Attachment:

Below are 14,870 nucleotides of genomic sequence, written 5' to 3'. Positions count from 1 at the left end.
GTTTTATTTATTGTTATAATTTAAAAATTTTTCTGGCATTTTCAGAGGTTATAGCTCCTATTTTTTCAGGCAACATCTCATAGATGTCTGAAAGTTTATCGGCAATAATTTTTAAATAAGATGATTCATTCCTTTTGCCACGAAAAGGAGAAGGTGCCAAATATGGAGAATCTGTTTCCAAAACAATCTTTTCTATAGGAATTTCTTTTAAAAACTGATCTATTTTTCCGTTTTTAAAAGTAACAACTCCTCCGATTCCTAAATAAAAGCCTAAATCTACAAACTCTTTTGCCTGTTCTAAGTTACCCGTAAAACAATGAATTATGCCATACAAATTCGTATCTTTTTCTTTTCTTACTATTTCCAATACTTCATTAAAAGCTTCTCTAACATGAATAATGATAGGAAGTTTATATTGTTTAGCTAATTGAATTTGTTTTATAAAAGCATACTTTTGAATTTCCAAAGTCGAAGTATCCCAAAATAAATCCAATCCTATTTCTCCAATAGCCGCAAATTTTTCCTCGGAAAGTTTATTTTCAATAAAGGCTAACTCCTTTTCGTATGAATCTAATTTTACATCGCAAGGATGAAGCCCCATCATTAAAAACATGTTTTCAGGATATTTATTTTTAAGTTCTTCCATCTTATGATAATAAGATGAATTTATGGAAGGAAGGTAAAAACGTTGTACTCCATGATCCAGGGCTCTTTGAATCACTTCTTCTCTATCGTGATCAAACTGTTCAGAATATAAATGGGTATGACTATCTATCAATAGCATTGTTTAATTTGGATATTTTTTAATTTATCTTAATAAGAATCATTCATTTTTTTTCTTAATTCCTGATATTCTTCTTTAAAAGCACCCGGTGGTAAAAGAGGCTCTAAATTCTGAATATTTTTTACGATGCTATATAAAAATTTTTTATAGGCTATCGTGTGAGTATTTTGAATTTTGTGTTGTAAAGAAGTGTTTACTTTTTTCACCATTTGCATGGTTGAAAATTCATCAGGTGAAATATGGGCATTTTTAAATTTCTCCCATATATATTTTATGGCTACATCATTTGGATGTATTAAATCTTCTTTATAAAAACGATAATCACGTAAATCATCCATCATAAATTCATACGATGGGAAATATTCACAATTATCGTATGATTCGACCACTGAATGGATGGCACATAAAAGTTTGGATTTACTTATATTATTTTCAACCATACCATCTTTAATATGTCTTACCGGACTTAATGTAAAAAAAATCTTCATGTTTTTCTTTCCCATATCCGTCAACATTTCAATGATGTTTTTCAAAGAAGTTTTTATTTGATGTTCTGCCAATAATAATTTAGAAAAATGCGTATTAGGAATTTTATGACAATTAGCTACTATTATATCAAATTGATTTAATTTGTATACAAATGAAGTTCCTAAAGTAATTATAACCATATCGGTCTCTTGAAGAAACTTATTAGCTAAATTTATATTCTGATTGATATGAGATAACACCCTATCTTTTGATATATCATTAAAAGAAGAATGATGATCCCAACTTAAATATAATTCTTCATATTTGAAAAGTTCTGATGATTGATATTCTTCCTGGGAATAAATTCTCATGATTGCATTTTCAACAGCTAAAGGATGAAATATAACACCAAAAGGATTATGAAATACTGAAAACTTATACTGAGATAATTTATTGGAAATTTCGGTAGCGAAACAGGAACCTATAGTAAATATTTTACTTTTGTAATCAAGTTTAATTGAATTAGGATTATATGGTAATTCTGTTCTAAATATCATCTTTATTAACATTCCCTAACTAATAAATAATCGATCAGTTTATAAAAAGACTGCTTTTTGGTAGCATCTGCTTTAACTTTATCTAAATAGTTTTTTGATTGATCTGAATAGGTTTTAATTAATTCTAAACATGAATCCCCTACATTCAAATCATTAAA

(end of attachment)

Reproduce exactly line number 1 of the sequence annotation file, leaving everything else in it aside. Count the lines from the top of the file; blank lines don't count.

Below are 14,870 nucleotides of genomic sequence, written 5' to 3'. Positions count from 1 at the left end.